Our Experience in Omaha

Last October, my sister-in- law Kathryn and my friend Martina went to Boston for TeachCollab. TeachCollab is a community of teachers interested in growth through the questions and challenges of education. I was jealous. It sounded amazing. However, Boston is far from Omaha and expensive to get to, and October is a difficult time for a teacher to take days off, so I passed. When my friends returned they were glowing with a renewed sense of vocation and from the people they encountered. I was jealous again and now kicking myself for not having attended. I started scheming a little and proposed, “What if we had TeachCollab here, in Omaha?” I really wasn’t sure how others would respond or if it could actually happen in the foreseeable future. I mean, who would come to Omaha for a teaching conference in the middle of the school year? Was it just going to be a couple teacher friends and I drinking coffee talking about a few “neat” ideas we had? Nevertheless, Martina responded enthusiastically and we begun planning.

As we extended the proposal to other teachers in the area, they jumped on board. We had Kelly in David City, Rachel in Omaha, Brianne and Jonathan in Denver, Maria in Kansas City, and Amanda in St. Louis working with me, Martina and Kathryn on prepping the Midwest TeachCollab. Then, to my surprise, the folks from Boston and Washington (Jose, Carolina, and Liliana) agreed to come out to Omaha to help facilitate the event. This was turning into a much bigger deal than a few friends sitting around a coffee house.
We planned over email, webcams, and phone calls whenever we could find a spare hour. This was really happening. Others were actually willing to give much of their time and energy to this. Why?

We needed a space. I timidly asked my principal if we could rent out the school for a weekend in late April (Prom weekend actually). I half-expected a “No,” or a “Yes” with many conditions. He asked me what this TeachCollab thing was all about. “Inquiry as learning, meaningful questions…” I tried to explain. He loved it. He gave us the space for free and then some. I couldn’t believe what we were given when we asked. We had the space, now we needed housing. As it turned out, we had planned the weekend during a huge event for Berkshire-Hathaway in Omaha. Hotel rooms were either booked or their prices were inflated by hundreds of dollars. My gut-reaction was that no one would come now. Part of me didn’t trust that something I wanted would actually work out.

Thankfully, others thought it would. Our friends in Omaha immediately offered their homes for the travellers, so that
all the participants coming from out of town - from Minnesota, Wisconsin, Kansas, Iowa, Missouri, Illinois, Colorado, Maryland, Massachusetts, and Louisiana (who drove all day and night for this brief weekend) - were able to stay with us. I was already blown away that the event had come together as it did. It all started with a desire and a question-- but it had to be asked for. I was a little anxious as folks started arriving, still uncertain about how the weekend would unfold. When I finally saw the others I had been working with from a distance, I recognized them like friends, like friends that I had missed but never even met in person! Meeting the rest of the participants felt different too, far from the grumbles of teachers piling in for a mandatory Professional Development day. They wanted to be here. They recognized a need for this as well.  I started to appreciate community more than I have in a long time.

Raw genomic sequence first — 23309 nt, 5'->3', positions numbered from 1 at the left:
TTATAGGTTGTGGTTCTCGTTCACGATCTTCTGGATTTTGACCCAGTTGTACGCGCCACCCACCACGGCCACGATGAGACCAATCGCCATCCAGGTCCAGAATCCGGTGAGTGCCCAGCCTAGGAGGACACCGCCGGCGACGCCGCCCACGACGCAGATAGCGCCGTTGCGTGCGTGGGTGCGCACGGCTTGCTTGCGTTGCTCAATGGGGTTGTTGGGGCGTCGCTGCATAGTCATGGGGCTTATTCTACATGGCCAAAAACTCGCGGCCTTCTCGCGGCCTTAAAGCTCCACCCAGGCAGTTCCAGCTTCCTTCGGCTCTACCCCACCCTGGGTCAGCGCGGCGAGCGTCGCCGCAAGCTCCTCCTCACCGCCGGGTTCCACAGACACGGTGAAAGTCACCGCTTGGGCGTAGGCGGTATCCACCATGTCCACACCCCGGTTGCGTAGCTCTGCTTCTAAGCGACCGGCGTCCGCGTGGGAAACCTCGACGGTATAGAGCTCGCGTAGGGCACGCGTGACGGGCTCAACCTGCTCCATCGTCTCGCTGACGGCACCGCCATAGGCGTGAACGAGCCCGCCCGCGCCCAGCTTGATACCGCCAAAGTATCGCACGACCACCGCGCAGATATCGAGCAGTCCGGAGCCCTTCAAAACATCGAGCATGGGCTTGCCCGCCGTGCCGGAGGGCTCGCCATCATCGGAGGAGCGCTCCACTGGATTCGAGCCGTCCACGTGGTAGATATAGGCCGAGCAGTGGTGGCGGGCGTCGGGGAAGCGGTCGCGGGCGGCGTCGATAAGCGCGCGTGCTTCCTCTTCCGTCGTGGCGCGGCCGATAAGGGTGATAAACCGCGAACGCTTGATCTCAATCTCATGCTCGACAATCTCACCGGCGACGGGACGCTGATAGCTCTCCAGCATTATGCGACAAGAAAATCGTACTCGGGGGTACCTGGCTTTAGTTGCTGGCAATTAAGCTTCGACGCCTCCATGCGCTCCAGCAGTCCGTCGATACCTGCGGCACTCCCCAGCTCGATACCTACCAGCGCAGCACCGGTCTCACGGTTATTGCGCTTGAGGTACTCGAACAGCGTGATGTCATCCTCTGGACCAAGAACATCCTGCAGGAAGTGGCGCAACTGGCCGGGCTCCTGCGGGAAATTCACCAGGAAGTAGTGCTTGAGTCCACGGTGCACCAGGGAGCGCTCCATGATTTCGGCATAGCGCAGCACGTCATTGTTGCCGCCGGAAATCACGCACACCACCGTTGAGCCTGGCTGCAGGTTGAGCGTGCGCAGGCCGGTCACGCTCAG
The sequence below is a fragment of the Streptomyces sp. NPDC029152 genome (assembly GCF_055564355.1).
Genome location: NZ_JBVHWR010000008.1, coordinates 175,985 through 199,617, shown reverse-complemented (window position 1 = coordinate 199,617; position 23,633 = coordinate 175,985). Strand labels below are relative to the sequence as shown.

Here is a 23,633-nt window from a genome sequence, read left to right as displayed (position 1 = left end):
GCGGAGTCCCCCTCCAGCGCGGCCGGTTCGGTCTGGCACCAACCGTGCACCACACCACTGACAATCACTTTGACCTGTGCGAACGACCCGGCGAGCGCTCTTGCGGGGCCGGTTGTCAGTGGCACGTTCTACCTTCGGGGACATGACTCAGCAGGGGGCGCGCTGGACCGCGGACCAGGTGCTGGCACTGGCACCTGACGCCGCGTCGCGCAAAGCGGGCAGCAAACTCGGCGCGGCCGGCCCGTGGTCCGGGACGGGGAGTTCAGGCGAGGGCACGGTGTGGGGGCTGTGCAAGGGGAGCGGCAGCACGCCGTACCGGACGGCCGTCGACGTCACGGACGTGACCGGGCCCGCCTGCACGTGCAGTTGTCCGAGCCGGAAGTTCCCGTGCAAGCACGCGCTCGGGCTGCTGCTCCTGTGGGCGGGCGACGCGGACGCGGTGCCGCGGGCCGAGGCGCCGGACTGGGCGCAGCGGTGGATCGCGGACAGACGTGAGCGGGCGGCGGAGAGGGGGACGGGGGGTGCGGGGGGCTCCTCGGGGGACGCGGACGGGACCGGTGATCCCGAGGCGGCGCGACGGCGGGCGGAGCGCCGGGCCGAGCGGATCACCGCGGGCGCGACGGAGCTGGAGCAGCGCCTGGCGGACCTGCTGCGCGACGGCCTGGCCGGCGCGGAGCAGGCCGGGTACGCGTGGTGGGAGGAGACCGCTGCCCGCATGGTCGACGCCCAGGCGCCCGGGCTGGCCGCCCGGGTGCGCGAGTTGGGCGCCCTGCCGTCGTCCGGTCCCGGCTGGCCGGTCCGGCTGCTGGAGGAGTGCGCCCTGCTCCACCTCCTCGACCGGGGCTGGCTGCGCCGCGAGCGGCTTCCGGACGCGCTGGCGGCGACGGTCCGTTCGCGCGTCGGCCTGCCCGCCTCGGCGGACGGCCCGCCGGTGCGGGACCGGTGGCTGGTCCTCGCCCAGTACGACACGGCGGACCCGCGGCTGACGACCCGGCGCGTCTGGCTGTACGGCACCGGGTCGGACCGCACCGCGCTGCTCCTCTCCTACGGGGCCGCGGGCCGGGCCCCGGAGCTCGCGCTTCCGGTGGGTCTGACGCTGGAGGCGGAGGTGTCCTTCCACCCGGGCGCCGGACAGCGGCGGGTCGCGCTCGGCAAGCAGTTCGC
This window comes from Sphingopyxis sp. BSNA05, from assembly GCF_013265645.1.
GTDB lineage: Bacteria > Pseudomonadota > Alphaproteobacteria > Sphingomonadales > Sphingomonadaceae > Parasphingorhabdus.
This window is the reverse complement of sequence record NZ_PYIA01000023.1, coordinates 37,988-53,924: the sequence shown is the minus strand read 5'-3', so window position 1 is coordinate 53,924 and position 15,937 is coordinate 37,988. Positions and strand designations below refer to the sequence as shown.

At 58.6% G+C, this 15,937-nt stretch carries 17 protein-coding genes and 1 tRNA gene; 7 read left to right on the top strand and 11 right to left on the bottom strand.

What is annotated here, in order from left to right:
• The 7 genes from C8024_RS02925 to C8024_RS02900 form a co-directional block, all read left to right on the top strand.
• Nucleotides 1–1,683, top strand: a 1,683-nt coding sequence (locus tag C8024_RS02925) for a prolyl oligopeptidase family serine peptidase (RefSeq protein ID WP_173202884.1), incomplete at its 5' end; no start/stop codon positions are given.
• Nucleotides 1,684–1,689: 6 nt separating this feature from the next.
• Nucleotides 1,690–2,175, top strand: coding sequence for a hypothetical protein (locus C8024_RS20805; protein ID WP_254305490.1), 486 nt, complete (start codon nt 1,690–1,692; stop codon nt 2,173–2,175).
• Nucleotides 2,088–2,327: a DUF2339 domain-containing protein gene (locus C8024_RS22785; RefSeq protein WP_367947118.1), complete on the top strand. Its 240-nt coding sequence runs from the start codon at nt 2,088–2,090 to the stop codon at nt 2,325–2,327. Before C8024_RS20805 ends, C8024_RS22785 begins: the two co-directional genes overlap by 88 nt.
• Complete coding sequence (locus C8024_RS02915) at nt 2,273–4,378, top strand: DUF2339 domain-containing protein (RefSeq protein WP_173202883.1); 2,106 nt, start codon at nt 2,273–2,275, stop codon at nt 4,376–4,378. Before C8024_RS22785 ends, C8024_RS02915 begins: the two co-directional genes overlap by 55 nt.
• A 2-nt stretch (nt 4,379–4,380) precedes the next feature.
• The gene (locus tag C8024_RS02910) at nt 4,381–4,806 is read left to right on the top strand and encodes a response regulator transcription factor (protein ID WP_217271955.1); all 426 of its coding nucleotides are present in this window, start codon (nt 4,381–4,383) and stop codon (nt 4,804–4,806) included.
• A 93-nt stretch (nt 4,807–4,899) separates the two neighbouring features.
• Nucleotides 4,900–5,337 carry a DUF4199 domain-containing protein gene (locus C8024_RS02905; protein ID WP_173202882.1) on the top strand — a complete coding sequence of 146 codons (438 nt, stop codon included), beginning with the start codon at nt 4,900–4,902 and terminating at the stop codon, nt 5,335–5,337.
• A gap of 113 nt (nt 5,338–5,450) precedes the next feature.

We read an excerpt from Robert Louis Stevenson’s Will o’ the Mill, which portrays a curious boy with a desire to know and his relationship with two “teachers.” This set the foundation for the weekend. What are we doing? Are we pointing to ourselves and some tidy answers that explain away everything or reality as it actually is? Do we try to temporarily satisfy and move on or do we lead on further into the Mystery? These questions led into Master Lessons by Jose and Carolina, who taught how to teach and how to ask questions that connect with another’s humanity and curiosity, not just help them fill out a worksheet. Even they were open to critique, questions, dialogue. Everything pointed beyond us.

Carrying these new provocations, we then taught our own lessons to small groups. We learned how to give meaningful feedback-- nothing that destroyed another or gave them some useless warm-fuzzies-- but helpful, constructive, true. When it was all said and done, I was deeply struck by the fact that these people came from all over the country and that I was part of this amazing community that helped plan the weekend. I reflected on why these people came. They came because there was something here that was essential to their lives. Something beyond just the desire to get better at their job.


While I shared this recognition, at times it was overshadowed by my own doubt and my own worries over how it went. I didn't even know what I was bringing into the weekend because I was planning so much. But during those two days I was woken up by the encounters that I had with all these people. What was beautiful about the weekend was that it was not about learning great tricks, but rather it was about who we are as teachers and who our students are. What do they need? What do we need? What are we asking for? This weekend didn’t give me those answers in a nice, neat package. It gave me an awareness that still carries me in my teaching. And so, I am excited to go back to my own vocation with the awareness of that experience, because now I know what I am hoping for.